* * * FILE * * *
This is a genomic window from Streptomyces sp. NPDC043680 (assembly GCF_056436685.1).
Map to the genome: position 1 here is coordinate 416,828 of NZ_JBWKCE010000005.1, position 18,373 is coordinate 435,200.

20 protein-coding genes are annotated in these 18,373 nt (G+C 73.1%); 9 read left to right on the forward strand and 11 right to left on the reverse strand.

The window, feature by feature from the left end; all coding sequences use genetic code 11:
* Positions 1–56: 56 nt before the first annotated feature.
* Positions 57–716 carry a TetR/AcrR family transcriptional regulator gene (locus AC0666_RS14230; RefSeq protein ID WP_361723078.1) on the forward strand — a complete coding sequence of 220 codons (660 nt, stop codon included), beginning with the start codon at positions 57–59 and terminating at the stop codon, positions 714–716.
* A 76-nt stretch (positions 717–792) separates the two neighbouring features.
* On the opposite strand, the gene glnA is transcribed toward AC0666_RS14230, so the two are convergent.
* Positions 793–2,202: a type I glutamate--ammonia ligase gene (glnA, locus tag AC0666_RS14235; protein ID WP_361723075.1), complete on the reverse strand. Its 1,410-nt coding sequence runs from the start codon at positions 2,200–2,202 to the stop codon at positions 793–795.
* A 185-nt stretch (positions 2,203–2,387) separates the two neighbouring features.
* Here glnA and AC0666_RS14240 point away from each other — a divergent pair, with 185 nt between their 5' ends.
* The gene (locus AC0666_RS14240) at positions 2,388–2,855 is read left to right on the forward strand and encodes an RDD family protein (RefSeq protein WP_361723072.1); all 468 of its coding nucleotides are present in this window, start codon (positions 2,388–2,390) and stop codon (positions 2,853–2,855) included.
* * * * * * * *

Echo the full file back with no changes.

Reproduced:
This is a genomic window from Streptomyces sp. NPDC043680 (assembly GCF_056436685.1).
Map to the genome: position 1 here is coordinate 416,828 of NZ_JBWKCE010000005.1, position 18,373 is coordinate 435,200.

20 protein-coding genes are annotated in these 18,373 nt (G+C 73.1%); 9 read left to right on the forward strand and 11 right to left on the reverse strand.

The window, feature by feature from the left end; all coding sequences use genetic code 11:
* Positions 1–56: 56 nt before the first annotated feature.
* Positions 57–716 carry a TetR/AcrR family transcriptional regulator gene (locus AC0666_RS14230; RefSeq protein ID WP_361723078.1) on the forward strand — a complete coding sequence of 220 codons (660 nt, stop codon included), beginning with the start codon at positions 57–59 and terminating at the stop codon, positions 714–716.
* A 76-nt stretch (positions 717–792) separates the two neighbouring features.
* On the opposite strand, the gene glnA is transcribed toward AC0666_RS14230, so the two are convergent.
* Positions 793–2,202: a type I glutamate--ammonia ligase gene (glnA, locus tag AC0666_RS14235; protein ID WP_361723075.1), complete on the reverse strand. Its 1,410-nt coding sequence runs from the start codon at positions 2,200–2,202 to the stop codon at positions 793–795.
* A 185-nt stretch (positions 2,203–2,387) separates the two neighbouring features.
* Here glnA and AC0666_RS14240 point away from each other — a divergent pair, with 185 nt between their 5' ends.
* The gene (locus AC0666_RS14240) at positions 2,388–2,855 is read left to right on the forward strand and encodes an RDD family protein (RefSeq protein WP_361723072.1); all 468 of its coding nucleotides are present in this window, start codon (positions 2,388–2,390) and stop codon (positions 2,853–2,855) included.